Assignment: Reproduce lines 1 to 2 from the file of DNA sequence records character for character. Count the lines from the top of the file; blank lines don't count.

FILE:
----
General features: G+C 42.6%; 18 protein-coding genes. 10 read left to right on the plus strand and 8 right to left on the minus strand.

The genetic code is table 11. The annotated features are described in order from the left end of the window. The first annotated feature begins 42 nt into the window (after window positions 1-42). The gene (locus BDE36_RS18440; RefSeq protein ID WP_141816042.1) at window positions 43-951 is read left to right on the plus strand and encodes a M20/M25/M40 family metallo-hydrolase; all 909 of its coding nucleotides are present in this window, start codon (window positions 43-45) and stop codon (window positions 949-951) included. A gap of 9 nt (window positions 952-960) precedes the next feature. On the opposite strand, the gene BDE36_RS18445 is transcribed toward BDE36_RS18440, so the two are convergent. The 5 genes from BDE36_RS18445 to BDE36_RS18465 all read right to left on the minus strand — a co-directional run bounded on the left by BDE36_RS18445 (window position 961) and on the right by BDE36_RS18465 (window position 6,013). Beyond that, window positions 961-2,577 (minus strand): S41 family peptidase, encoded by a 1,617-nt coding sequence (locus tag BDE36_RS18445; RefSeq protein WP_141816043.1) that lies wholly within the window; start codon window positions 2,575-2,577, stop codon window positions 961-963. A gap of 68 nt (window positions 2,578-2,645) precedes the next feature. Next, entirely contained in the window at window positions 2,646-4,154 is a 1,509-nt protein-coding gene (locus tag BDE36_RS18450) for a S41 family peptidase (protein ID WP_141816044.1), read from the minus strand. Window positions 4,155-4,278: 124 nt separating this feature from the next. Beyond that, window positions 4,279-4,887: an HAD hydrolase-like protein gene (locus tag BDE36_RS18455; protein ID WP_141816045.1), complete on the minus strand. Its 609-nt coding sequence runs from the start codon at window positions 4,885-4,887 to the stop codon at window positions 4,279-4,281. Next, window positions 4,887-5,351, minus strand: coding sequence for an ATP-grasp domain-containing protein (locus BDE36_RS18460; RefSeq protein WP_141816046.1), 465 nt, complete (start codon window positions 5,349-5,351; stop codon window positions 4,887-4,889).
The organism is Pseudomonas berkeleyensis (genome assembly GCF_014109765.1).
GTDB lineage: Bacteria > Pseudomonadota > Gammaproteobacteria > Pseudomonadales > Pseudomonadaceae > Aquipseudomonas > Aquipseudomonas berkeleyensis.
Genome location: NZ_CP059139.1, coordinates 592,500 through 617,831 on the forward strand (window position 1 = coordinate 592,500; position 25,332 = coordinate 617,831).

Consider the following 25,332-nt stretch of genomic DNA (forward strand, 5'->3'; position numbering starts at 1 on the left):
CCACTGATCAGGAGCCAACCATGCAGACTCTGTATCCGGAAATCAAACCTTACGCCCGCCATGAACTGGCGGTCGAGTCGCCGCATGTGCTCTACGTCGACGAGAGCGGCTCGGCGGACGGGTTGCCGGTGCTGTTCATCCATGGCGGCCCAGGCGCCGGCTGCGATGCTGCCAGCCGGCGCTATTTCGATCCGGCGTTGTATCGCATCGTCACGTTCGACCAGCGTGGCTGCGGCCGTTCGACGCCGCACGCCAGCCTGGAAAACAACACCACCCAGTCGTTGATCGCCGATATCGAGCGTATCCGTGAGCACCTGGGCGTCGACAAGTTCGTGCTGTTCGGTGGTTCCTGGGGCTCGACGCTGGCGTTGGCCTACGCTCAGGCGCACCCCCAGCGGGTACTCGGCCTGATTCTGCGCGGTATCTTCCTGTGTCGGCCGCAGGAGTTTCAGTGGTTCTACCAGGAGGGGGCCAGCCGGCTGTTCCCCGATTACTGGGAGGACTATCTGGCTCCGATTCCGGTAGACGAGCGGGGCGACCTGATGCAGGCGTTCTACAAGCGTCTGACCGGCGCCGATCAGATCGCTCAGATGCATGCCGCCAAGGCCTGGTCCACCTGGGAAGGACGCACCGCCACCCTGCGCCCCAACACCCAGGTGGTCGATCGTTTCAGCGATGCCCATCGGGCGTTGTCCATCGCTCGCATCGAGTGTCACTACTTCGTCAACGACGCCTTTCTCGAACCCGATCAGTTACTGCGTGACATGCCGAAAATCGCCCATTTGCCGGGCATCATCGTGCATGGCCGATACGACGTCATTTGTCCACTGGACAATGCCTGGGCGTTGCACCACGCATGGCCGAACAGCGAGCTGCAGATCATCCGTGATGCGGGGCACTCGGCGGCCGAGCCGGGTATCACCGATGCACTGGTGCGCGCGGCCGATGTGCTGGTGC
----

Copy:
General features: G+C 42.6%; 18 protein-coding genes. 10 read left to right on the plus strand and 8 right to left on the minus strand.

The genetic code is table 11. The annotated features are described in order from the left end of the window. The first annotated feature begins 42 nt into the window (after window positions 1-42). The gene (locus BDE36_RS18440; RefSeq protein ID WP_141816042.1) at window positions 43-951 is read left to right on the plus strand and encodes a M20/M25/M40 family metallo-hydrolase; all 909 of its coding nucleotides are present in this window, start codon (window positions 43-45) and stop codon (window positions 949-951) included. A gap of 9 nt (window positions 952-960) precedes the next feature. On the opposite strand, the gene BDE36_RS18445 is transcribed toward BDE36_RS18440, so the two are convergent. The 5 genes from BDE36_RS18445 to BDE36_RS18465 all read right to left on the minus strand — a co-directional run bounded on the left by BDE36_RS18445 (window position 961) and on the right by BDE36_RS18465 (window position 6,013). Beyond that, window positions 961-2,577 (minus strand): S41 family peptidase, encoded by a 1,617-nt coding sequence (locus tag BDE36_RS18445; RefSeq protein WP_141816043.1) that lies wholly within the window; start codon window positions 2,575-2,577, stop codon window positions 961-963. A gap of 68 nt (window positions 2,578-2,645) precedes the next feature. Next, entirely contained in the window at window positions 2,646-4,154 is a 1,509-nt protein-coding gene (locus tag BDE36_RS18450) for a S41 family peptidase (protein ID WP_141816044.1), read from the minus strand. Window positions 4,155-4,278: 124 nt separating this feature from the next. Beyond that, window positions 4,279-4,887: an HAD hydrolase-like protein gene (locus tag BDE36_RS18455; protein ID WP_141816045.1), complete on the minus strand. Its 609-nt coding sequence runs from the start codon at window positions 4,885-4,887 to the stop codon at window positions 4,279-4,281. Next, window positions 4,887-5,351, minus strand: coding sequence for an ATP-grasp domain-containing protein (locus BDE36_RS18460; RefSeq protein WP_141816046.1), 465 nt, complete (start codon window positions 5,349-5,351; stop codon window positions 4,887-4,889).